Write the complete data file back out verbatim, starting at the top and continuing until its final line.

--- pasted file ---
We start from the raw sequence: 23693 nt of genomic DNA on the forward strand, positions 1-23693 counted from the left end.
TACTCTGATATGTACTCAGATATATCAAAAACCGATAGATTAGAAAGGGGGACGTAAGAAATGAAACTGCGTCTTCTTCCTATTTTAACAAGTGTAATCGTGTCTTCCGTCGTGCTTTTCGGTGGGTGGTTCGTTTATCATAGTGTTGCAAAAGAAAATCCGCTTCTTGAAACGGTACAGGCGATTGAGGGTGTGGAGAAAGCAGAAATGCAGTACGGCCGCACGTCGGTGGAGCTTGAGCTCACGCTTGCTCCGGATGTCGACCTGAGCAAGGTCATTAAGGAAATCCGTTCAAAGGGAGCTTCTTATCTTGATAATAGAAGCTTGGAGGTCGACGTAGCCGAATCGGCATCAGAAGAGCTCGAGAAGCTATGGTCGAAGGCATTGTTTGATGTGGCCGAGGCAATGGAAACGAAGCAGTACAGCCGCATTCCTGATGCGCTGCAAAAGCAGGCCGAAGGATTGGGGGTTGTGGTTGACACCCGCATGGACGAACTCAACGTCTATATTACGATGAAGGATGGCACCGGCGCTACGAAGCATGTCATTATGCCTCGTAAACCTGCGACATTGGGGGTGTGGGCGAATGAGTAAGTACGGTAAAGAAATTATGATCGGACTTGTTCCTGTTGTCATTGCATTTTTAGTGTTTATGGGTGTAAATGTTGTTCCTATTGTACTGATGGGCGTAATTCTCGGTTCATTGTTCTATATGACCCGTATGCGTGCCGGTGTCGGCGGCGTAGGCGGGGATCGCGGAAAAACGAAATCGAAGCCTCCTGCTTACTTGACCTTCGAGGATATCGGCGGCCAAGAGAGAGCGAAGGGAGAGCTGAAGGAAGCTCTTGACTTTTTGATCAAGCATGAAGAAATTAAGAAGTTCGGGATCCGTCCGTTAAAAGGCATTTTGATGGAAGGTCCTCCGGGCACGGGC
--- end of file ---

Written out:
We start from the raw sequence: 23693 nt of genomic DNA on the forward strand, positions 1-23693 counted from the left end.
TACTCTGATATGTACTCAGATATATCAAAAACCGATAGATTAGAAAGGGGGACGTAAGAAATGAAACTGCGTCTTCTTCCTATTTTAACAAGTGTAATCGTGTCTTCCGTCGTGCTTTTCGGTGGGTGGTTCGTTTATCATAGTGTTGCAAAAGAAAATCCGCTTCTTGAAACGGTACAGGCGATTGAGGGTGTGGAGAAAGCAGAAATGCAGTACGGCCGCACGTCGGTGGAGCTTGAGCTCACGCTTGCTCCGGATGTCGACCTGAGCAAGGTCATTAAGGAAATCCGTTCAAAGGGAGCTTCTTATCTTGATAATAGAAGCTTGGAGGTCGACGTAGCCGAATCGGCATCAGAAGAGCTCGAGAAGCTATGGTCGAAGGCATTGTTTGATGTGGCCGAGGCAATGGAAACGAAGCAGTACAGCCGCATTCCTGATGCGCTGCAAAAGCAGGCCGAAGGATTGGGGGTTGTGGTTGACACCCGCATGGACGAACTCAACGTCTATATTACGATGAAGGATGGCACCGGCGCTACGAAGCATGTCATTATGCCTCGTAAACCTGCGACATTGGGGGTGTGGGCGAATGAGTAAGTACGGTAAAGAAATTATGATCGGACTTGTTCCTGTTGTCATTGCATTTTTAGTGTTTATGGGTGTAAATGTTGTTCCTATTGTACTGATGGGCGTAATTCTCGGTTCATTGTTCTATATGACCCGTATGCGTGCCGGTGTCGGCGGCGTAGGCGGGGATCGCGGAAAAACGAAATCGAAGCCTCCTGCTTACTTGACCTTCGAGGATATCGGCGGCCAAGAGAGAGCGAAGGGAGAGCTGAAGGAAGCTCTTGACTTTTTGATCAAGCATGAAGAAATTAAGAAGTTCGGGATCCGTCCGTTAAAAGGCATTTTGATGGAAGGTCCTCCGGGCACGGGC